top of page


I recently read an article asking which day of the week was best to fire someone. If only it were so easy!

Obviously, the conversation is more complex. The reality is that “best way” to fire someone is ensuring the employee isn’t surprised by it. As a former employment defense lawyer, I’ve seen the costs and emotional drain when handled improperly.

Today, in supporting entrepreneurs implement best practices, I share that successful strategies can be structured — long before PIPs and termination discussions take place. Successful organizations a) minimize legal liability and b) transform their businesses with proven processes:

  1. Identify the objective expectations for each employee. Ideally, from the date of hire, but it’s never too late!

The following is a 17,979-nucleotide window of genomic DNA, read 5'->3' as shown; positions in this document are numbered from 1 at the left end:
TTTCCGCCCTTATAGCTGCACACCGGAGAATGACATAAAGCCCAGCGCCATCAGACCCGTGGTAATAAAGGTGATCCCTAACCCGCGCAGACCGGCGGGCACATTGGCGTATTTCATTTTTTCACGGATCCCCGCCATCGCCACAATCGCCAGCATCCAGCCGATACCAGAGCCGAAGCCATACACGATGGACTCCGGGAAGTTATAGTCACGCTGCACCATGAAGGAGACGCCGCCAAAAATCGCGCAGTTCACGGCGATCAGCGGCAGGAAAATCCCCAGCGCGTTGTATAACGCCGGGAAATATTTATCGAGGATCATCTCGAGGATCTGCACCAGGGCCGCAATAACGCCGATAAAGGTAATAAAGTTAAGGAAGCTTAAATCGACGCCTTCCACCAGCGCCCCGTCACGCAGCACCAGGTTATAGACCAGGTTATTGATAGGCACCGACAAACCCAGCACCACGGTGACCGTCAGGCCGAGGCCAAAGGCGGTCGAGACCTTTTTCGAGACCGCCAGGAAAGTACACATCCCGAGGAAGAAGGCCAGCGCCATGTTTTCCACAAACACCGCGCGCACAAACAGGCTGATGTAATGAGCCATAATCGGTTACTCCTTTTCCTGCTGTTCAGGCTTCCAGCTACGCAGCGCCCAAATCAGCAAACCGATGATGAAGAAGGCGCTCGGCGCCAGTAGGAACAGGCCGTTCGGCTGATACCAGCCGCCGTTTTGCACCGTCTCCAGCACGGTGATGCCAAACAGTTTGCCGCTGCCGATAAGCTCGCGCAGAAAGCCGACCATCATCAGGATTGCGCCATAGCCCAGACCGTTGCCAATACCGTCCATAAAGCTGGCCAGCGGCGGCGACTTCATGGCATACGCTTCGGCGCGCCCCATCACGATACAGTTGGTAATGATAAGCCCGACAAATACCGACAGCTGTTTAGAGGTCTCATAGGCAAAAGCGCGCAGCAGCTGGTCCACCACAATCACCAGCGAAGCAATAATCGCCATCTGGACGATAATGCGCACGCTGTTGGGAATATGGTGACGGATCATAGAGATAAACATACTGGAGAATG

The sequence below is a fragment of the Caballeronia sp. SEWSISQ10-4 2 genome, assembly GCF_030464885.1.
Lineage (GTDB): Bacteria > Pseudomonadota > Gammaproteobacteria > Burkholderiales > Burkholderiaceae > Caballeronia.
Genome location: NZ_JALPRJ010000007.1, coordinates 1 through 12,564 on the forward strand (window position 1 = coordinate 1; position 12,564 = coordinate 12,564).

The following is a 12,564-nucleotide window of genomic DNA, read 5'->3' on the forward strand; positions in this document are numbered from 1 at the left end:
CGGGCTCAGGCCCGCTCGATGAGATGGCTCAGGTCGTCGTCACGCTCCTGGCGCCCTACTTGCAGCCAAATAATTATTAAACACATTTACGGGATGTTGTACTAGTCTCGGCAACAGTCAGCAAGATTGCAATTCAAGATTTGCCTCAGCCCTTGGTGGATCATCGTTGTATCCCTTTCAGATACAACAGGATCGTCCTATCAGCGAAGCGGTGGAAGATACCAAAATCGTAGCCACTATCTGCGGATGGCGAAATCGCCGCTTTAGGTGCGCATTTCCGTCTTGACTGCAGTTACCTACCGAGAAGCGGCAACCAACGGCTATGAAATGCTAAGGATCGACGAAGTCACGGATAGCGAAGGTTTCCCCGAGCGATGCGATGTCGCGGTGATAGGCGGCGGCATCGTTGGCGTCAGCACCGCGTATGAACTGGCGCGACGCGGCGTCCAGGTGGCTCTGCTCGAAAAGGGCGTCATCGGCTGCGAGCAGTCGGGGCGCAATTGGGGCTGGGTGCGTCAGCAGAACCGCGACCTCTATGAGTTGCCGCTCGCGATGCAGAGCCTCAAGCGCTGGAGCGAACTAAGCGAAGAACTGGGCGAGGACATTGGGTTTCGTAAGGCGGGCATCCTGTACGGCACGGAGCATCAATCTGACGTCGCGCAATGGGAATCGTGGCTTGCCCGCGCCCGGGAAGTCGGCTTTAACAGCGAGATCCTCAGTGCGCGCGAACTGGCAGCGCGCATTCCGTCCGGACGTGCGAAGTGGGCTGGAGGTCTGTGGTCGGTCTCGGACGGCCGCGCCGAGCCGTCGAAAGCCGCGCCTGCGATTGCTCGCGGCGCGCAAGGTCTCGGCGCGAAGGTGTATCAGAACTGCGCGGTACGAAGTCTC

2. Create a meeting rhythm with management to support and provide feedback to employees. Today’s employers meet with employees more frequently than annual reviews and disciplinary discussions.

  3. Be candid about the employee’s need for improvement, set reasonable target dates, and support the employee accordingly.

Using these processes, many employees acknowledge their inability to meet expectations and leave voluntarily — often finding their joy in another workplace setting. The failure to implement this type of structure, however, results in managers secretly allowing frustration to build, ultimately making a termination decision that employees perceive as unexpected.

Overall, businesses thrive when employers provide clarity on expectations. While it takes time to create the rhythms for these meetings to happen, the outcome benefits all parties.

What has your experience been?

Stay focused,


2 views0 comments

Recent Posts

See All
bottom of page